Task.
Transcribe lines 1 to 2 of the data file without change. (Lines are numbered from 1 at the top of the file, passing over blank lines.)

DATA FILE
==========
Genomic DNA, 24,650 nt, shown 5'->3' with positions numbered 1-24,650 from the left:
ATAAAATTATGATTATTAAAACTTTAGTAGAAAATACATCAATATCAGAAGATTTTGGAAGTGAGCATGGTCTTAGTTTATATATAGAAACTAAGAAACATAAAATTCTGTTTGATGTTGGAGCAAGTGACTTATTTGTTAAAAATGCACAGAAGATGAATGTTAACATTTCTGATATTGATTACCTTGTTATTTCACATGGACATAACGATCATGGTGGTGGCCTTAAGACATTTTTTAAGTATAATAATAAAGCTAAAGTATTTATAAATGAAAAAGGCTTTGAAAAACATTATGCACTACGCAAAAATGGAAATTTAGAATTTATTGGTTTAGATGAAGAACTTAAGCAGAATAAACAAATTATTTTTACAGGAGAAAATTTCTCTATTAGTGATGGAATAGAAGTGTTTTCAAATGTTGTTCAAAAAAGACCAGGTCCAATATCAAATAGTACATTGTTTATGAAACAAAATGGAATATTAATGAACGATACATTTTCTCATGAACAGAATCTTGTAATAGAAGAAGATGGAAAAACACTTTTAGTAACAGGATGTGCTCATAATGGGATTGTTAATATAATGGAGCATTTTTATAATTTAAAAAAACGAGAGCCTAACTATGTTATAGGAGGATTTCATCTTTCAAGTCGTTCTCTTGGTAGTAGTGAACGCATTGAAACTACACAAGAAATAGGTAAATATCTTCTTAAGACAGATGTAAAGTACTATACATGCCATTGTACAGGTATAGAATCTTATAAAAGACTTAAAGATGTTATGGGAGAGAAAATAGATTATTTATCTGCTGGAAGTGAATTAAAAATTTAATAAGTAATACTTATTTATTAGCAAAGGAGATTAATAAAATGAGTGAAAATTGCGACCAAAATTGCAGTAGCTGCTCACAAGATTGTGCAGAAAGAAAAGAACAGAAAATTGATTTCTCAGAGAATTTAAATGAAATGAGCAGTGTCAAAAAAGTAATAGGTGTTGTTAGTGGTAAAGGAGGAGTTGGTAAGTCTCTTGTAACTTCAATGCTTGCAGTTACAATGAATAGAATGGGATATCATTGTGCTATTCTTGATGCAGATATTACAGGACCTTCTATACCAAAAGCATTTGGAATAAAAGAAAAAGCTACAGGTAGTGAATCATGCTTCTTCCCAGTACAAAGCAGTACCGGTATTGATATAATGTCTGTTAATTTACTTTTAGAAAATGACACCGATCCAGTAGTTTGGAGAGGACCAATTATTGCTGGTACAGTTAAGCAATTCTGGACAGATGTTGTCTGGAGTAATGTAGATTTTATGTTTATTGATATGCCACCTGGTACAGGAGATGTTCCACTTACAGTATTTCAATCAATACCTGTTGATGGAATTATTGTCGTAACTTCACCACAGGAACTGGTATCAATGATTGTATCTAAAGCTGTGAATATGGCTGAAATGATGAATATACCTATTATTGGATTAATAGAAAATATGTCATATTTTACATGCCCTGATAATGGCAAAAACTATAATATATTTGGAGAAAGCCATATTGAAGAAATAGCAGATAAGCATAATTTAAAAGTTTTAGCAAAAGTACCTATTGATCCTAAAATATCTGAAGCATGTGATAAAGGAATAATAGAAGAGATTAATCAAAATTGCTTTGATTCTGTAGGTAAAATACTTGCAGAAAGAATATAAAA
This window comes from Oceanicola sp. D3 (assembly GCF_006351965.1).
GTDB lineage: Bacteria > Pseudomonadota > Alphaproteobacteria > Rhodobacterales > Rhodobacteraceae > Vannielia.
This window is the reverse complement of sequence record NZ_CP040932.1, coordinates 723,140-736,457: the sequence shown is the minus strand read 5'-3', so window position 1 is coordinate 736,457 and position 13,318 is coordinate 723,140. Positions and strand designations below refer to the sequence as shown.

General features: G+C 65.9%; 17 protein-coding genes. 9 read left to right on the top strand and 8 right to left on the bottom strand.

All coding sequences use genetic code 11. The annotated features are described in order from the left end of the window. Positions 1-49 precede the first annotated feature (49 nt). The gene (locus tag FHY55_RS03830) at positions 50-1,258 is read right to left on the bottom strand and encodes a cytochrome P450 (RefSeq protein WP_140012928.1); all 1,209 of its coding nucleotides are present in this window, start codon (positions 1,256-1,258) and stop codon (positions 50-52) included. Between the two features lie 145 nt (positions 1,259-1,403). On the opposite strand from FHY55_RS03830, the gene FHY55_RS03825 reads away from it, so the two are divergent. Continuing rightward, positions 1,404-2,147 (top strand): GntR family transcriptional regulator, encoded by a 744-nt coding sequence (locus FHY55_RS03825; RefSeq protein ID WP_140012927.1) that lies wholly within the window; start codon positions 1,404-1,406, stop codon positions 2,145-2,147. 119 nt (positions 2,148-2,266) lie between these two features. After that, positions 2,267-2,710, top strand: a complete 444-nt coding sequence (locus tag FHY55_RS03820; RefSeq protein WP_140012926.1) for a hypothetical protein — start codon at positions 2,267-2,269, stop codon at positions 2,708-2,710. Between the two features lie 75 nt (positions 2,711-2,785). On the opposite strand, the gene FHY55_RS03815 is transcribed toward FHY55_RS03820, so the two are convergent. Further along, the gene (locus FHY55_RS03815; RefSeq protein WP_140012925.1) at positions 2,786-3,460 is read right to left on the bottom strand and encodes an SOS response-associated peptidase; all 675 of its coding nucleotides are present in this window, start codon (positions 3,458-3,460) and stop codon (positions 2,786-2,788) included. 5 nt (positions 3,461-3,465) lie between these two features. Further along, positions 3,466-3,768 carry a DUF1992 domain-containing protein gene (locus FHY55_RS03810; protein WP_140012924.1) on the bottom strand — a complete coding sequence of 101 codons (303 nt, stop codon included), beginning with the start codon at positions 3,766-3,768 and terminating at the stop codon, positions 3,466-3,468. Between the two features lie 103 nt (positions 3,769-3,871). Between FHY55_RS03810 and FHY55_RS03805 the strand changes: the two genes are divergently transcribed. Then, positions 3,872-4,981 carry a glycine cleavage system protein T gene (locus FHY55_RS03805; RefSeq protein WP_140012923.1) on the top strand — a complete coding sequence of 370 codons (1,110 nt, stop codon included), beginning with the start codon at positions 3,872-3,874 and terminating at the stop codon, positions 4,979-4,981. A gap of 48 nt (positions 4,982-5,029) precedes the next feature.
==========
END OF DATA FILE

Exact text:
Genomic DNA, 24,650 nt, shown 5'->3' with positions numbered 1-24,650 from the left:
ATAAAATTATGATTATTAAAACTTTAGTAGAAAATACATCAATATCAGAAGATTTTGGAAGTGAGCATGGTCTTAGTTTATATATAGAAACTAAGAAACATAAAATTCTGTTTGATGTTGGAGCAAGTGACTTATTTGTTAAAAATGCACAGAAGATGAATGTTAACATTTCTGATATTGATTACCTTGTTATTTCACATGGACATAACGATCATGGTGGTGGCCTTAAGACATTTTTTAAGTATAATAATAAAGCTAAAGTATTTATAAATGAAAAAGGCTTTGAAAAACATTATGCACTACGCAAAAATGGAAATTTAGAATTTATTGGTTTAGATGAAGAACTTAAGCAGAATAAACAAATTATTTTTACAGGAGAAAATTTCTCTATTAGTGATGGAATAGAAGTGTTTTCAAATGTTGTTCAAAAAAGACCAGGTCCAATATCAAATAGTACATTGTTTATGAAACAAAATGGAATATTAATGAACGATACATTTTCTCATGAACAGAATCTTGTAATAGAAGAAGATGGAAAAACACTTTTAGTAACAGGATGTGCTCATAATGGGATTGTTAATATAATGGAGCATTTTTATAATTTAAAAAAACGAGAGCCTAACTATGTTATAGGAGGATTTCATCTTTCAAGTCGTTCTCTTGGTAGTAGTGAACGCATTGAAACTACACAAGAAATAGGTAAATATCTTCTTAAGACAGATGTAAAGTACTATACATGCCATTGTACAGGTATAGAATCTTATAAAAGACTTAAAGATGTTATGGGAGAGAAAATAGATTATTTATCTGCTGGAAGTGAATTAAAAATTTAATAAGTAATACTTATTTATTAGCAAAGGAGATTAATAAAATGAGTGAAAATTGCGACCAAAATTGCAGTAGCTGCTCACAAGATTGTGCAGAAAGAAAAGAACAGAAAATTGATTTCTCAGAGAATTTAAATGAAATGAGCAGTGTCAAAAAAGTAATAGGTGTTGTTAGTGGTAAAGGAGGAGTTGGTAAGTCTCTTGTAACTTCAATGCTTGCAGTTACAATGAATAGAATGGGATATCATTGTGCTATTCTTGATGCAGATATTACAGGACCTTCTATACCAAAAGCATTTGGAATAAAAGAAAAAGCTACAGGTAGTGAATCATGCTTCTTCCCAGTACAAAGCAGTACCGGTATTGATATAATGTCTGTTAATTTACTTTTAGAAAATGACACCGATCCAGTAGTTTGGAGAGGACCAATTATTGCTGGTACAGTTAAGCAATTCTGGACAGATGTTGTCTGGAGTAATGTAGATTTTATGTTTATTGATATGCCACCTGGTACAGGAGATGTTCCACTTACAGTATTTCAATCAATACCTGTTGATGGAATTATTGTCGTAACTTCACCACAGGAACTGGTATCAATGATTGTATCTAAAGCTGTGAATATGGCTGAAATGATGAATATACCTATTATTGGATTAATAGAAAATATGTCATATTTTACATGCCCTGATAATGGCAAAAACTATAATATATTTGGAGAAAGCCATATTGAAGAAATAGCAGATAAGCATAATTTAAAAGTTTTAGCAAAAGTACCTATTGATCCTAAAATATCTGAAGCATGTGATAAAGGAATAATAGAAGAGATTAATCAAAATTGCTTTGATTCTGTAGGTAAAATACTTGCAGAAAGAATATAAAA